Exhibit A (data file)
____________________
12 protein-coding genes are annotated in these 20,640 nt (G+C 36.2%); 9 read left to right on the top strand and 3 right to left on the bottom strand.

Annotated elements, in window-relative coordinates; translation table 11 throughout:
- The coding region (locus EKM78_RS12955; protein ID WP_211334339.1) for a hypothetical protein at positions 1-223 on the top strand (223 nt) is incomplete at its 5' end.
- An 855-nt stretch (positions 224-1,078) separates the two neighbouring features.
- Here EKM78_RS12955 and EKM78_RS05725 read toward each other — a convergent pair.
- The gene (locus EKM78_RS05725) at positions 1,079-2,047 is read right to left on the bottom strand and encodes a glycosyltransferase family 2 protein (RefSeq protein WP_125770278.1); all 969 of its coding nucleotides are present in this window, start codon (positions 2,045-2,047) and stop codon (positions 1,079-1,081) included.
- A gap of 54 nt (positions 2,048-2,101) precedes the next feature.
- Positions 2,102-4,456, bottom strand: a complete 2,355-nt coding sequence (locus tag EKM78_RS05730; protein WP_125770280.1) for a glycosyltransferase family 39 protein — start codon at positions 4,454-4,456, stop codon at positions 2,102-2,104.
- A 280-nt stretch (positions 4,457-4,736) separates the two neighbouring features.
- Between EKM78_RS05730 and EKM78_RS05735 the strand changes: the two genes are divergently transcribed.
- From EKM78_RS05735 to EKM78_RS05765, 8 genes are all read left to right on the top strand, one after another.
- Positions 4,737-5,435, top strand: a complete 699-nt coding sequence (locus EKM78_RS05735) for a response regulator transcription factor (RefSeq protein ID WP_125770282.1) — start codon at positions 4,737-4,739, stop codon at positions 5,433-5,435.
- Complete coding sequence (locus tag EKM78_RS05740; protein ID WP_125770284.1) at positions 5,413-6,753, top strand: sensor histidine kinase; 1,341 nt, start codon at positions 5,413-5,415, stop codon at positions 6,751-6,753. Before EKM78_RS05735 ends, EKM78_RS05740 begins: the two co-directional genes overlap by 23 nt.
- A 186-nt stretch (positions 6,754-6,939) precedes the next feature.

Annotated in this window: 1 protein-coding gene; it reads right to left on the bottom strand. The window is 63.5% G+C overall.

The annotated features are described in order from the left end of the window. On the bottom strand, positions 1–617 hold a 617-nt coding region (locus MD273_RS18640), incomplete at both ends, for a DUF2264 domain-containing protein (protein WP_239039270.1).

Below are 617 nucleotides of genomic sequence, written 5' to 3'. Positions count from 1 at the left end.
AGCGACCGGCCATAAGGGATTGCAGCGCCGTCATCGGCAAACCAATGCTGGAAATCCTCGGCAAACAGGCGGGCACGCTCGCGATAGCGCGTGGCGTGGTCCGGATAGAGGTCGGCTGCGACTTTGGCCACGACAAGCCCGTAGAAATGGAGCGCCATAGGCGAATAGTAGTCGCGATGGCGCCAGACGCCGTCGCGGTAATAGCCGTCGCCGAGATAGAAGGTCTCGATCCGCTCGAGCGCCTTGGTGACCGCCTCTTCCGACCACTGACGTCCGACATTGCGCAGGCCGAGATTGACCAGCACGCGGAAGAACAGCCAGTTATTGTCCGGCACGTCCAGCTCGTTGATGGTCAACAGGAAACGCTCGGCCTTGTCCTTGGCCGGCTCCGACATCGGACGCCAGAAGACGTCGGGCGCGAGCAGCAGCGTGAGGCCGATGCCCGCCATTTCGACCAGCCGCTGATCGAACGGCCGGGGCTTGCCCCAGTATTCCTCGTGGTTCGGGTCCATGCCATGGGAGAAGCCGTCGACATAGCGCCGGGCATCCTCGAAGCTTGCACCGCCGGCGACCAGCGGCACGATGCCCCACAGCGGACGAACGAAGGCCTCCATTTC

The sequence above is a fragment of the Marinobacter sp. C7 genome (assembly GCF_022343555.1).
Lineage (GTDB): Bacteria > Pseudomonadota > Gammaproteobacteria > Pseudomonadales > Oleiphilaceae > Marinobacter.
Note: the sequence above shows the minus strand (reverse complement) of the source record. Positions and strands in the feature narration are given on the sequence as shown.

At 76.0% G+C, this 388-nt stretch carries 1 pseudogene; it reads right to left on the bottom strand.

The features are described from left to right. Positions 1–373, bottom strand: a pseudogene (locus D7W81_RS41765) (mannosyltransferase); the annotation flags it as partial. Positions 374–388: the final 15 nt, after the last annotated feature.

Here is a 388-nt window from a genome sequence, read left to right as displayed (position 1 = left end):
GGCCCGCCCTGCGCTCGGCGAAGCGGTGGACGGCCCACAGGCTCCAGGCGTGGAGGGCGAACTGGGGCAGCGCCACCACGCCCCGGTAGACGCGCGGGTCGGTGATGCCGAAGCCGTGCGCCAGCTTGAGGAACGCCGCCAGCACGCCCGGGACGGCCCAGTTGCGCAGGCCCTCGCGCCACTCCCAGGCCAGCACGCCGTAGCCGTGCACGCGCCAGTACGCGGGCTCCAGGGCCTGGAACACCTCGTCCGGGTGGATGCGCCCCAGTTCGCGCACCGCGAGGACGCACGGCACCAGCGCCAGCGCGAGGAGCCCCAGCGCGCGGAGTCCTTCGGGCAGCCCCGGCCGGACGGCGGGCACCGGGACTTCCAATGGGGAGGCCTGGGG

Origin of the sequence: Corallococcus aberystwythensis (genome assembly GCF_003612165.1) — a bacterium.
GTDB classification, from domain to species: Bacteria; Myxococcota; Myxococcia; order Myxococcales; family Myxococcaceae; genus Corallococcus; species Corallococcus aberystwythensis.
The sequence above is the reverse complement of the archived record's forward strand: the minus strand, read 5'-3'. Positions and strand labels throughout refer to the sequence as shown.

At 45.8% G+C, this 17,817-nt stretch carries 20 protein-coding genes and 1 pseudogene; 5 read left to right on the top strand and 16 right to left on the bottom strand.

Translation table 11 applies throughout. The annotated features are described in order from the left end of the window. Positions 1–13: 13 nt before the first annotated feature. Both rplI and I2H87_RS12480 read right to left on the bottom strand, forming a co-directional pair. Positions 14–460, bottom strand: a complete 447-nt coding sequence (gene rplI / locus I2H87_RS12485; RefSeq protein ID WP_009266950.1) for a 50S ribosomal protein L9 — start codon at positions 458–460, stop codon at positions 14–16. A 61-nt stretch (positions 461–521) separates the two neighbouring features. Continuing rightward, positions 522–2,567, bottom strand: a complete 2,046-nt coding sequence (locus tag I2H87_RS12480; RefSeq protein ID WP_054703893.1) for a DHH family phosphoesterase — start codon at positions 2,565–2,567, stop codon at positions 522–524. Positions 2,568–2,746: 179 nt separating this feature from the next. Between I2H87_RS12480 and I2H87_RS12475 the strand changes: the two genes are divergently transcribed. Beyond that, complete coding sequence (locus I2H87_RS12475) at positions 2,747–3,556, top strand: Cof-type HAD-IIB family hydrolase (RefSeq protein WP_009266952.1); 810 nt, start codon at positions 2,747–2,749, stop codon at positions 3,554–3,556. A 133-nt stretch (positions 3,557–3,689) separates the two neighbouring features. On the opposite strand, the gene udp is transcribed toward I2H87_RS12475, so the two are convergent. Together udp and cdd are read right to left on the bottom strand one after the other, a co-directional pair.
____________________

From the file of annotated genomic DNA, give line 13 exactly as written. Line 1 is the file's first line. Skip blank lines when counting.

- Complete coding sequence (locus tag EKM78_RS05740; protein ID WP_125770284.1) at positions 5,413-6,753, top strand: sensor histidine kinase; 1,341 nt, start codon at positions 5,413-5,415, stop codon at positions 6,751-6,753. Before EKM78_RS05735 ends, EKM78_RS05740 begins: the two co-directional genes overlap by 23 nt.